BEIRUT: The Dallas-born singer Demi Evans doled out hugs, kisses, rumbling blues and rousing gospel spirituals on Monday night for the latest installment in Liban Jazz's episodic concert series. Following on the heels of successful shows by Laurent de Wilde, Bojan Z and Julien Lourau and the Erik Truffaz Quartet, Evans took to the stage at Music Hall, the cabaret-style club located in the bowels of the Starco Center, with just a keyboardist on one side (Nicolas Noel) and a guitarist on the other (her husband, composer Fred Morisset).
Heavily influenced by Nina Simone, particularly the late jazz and blues singer's "Mississippi Goddamn"-era of powerful, forthright civil rights activism, Evans commanded rapt attention from the packed house, offering as much affirmation as entertainment.
"I'm so happy to be here," she said breathlessly after completing her first song. "Are you happy to be here?" she asked. In response to applause that slowly escalated from tentative to thunderous, she announced: "I am Lebanon. I am here. I am Lebanon. I am you."
Evans reprised that sentiment numerous times throughout the evening as she performed songs from her 2006 album "Why Do You Run," including the title track, "Platinum Age" and "Thinking about the Past," along with interpretations of standards such as "Blues in Pink"
At a time when luring international talent to Lebanon is difficult, to say the least, Liban Jazz founder Karim Ghattas says Evans was fearless about her trip to Beirut. "She wanted to come," he recalls, "and a soon as it was a concert for the Lebanese Red Cross, there was absolutely no hesitation at all." The show was indeed a benefit, with tickets going for the proletarian price of LL10,000 a piece.
In the style of both a gospel preacher and a slam poet at once, Evans created a continuous stream of vocal material. She cooed to the crowd intimately one moment, belted out the grittier, nastier registers of the blues another. In between, she delivered, well, a pep talk, one that was beautifully intoned and much appreciated by the 700-strong crowd.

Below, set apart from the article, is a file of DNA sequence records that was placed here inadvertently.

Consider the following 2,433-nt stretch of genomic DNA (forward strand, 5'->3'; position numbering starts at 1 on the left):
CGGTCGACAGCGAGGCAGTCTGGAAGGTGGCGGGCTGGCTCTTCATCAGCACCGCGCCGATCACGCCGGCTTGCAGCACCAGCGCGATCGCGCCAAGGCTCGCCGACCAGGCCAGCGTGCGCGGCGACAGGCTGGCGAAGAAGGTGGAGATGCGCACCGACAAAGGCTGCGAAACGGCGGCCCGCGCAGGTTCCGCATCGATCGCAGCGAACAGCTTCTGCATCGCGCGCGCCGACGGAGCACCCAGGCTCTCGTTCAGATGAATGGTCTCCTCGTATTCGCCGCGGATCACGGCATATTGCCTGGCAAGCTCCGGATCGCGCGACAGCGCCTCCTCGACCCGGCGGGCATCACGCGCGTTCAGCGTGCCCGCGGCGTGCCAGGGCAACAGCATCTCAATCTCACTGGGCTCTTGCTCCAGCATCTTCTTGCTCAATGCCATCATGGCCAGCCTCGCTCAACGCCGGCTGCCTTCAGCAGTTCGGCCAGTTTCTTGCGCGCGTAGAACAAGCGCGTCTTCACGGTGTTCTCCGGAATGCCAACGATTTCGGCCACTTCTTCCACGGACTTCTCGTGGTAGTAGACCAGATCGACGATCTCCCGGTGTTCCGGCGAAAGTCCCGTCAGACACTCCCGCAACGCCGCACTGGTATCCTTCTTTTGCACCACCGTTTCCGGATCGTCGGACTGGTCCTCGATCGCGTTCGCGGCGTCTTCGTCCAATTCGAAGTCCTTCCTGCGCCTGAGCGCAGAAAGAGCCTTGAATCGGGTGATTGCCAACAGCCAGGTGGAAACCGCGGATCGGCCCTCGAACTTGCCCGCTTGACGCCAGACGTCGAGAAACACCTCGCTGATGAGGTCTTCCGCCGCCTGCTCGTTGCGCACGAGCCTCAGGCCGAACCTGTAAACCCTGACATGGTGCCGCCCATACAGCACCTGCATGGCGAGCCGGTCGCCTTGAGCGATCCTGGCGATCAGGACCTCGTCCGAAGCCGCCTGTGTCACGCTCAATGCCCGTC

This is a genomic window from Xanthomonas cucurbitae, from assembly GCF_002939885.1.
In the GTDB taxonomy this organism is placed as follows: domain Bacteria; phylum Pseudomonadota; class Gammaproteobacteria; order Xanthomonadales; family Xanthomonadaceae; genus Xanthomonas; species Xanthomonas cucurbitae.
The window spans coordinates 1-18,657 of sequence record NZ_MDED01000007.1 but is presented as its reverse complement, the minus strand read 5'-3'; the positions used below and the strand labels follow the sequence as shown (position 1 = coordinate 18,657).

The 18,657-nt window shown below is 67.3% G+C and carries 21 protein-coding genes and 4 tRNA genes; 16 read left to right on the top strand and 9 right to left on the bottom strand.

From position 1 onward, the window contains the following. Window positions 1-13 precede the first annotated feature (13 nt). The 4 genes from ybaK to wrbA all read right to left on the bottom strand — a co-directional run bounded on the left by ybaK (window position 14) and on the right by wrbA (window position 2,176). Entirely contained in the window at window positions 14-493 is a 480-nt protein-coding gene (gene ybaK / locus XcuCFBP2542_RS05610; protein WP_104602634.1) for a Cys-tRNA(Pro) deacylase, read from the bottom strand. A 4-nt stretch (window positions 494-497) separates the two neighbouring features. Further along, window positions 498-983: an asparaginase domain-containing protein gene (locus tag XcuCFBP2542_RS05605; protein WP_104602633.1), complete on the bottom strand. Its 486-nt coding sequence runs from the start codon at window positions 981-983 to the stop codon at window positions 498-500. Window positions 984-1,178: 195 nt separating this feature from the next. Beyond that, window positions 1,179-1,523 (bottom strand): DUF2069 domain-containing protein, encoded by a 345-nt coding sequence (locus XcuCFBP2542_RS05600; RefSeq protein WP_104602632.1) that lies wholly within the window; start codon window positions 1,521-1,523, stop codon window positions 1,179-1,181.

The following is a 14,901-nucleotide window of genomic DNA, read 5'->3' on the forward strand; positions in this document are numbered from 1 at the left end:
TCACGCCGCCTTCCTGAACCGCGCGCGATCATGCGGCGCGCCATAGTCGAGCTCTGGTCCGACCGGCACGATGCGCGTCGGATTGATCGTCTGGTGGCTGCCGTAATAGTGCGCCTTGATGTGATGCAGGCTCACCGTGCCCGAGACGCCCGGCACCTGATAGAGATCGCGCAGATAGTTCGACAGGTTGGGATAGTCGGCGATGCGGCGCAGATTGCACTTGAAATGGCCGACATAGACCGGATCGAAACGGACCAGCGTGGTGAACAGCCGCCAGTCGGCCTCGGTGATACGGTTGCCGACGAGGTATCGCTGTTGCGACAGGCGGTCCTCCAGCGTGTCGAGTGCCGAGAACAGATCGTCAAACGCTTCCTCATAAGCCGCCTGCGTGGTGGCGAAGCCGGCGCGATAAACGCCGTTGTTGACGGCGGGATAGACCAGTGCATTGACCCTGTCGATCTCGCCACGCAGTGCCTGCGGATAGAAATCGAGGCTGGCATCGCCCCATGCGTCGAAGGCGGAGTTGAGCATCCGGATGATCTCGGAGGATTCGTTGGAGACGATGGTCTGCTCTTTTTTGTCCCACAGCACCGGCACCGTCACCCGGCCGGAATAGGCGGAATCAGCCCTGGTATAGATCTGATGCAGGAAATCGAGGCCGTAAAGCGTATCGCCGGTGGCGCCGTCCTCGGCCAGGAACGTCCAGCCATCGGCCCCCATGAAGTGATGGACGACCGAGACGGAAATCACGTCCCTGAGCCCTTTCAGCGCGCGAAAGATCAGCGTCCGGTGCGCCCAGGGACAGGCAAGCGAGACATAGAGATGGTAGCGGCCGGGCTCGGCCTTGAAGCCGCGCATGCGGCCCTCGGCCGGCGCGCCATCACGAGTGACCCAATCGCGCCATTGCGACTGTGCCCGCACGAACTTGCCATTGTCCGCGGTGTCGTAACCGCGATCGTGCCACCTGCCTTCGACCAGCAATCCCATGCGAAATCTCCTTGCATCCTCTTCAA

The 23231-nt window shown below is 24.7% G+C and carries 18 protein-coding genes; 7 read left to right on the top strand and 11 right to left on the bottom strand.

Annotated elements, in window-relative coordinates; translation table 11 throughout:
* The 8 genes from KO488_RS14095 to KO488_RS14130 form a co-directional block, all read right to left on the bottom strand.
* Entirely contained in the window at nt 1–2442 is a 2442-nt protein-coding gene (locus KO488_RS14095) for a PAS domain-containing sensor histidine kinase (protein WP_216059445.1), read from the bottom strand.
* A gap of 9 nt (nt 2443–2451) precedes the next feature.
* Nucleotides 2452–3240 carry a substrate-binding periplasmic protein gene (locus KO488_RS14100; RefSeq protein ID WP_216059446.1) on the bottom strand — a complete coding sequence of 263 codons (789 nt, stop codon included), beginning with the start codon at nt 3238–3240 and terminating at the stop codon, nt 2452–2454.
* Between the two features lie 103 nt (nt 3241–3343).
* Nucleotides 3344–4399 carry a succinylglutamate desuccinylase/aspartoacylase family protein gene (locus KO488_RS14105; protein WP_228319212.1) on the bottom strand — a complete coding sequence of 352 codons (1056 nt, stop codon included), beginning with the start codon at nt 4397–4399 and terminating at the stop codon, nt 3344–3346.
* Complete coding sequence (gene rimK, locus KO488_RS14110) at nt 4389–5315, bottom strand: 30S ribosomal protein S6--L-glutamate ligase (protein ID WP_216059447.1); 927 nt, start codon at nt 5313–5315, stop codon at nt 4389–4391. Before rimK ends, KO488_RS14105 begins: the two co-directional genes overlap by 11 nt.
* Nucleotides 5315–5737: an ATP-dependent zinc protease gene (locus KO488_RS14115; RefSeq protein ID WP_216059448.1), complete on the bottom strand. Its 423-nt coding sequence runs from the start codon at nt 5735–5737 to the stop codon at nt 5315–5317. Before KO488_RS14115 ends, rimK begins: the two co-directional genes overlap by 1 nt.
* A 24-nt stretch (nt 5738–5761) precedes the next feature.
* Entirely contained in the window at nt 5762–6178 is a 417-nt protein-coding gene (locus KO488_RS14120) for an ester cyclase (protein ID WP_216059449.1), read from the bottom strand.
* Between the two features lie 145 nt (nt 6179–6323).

In her graceful black dress with belled sleeves and black lace lining her dramatic decolletage, Evans played the part of a diva, cooling herself with a black lace fan and lamenting between songs, "I need a hug." But her message was a generous one, entirely devoid of narcissism.
"I'm a crier," she said. "I cry at any given moment - any pleasure, any smile, anyone will do. But I'll hold off for now. I know crying can be frustrating and boring. And I know you've seen enough crying."
With that, she segued into an appeal to the women in the house: "You gotta be free, girls. This is your world." Rare is the female singer to grace a Lebanese stage and assert a woman's inner beauty rather than the Pygmalion fantasy of a virgin-whore hybrid assisted by multiple plastic surgery sessions. From "know yourself, be yourself" girl power to a rumination on the ups and downs of love, Evans hit the highs and lows of the blues.
Shifting into gospel mode, she skirted religion proper, bellowing out: "There's just living and not living; there's nothing else." In context, this reverberated in the audience like a welcome release from the sectarian politics of the day.
In combining blues and gospel into the same, seamless repertoire, Evans danced on a fine line, between "God's music" and "Devil's music," or "Musique de Dieu" and "Musique du Diable." And she did so in style, combining pleasure, passion and pain with her mantra of kindness and respect.
At one point, she looked out into the assembled masses and said: "I want to find me a nice little apartment by the sea. No, no, no. I don't want to take advantage of your kindness." A man in front responded, in effect: "You can take advantage of my kindness any day." Evans turned, smiled and gave the man a hug.
Liban Jazz continues its concert series in September with a performance by Tunisian oud player Anouar Brahem.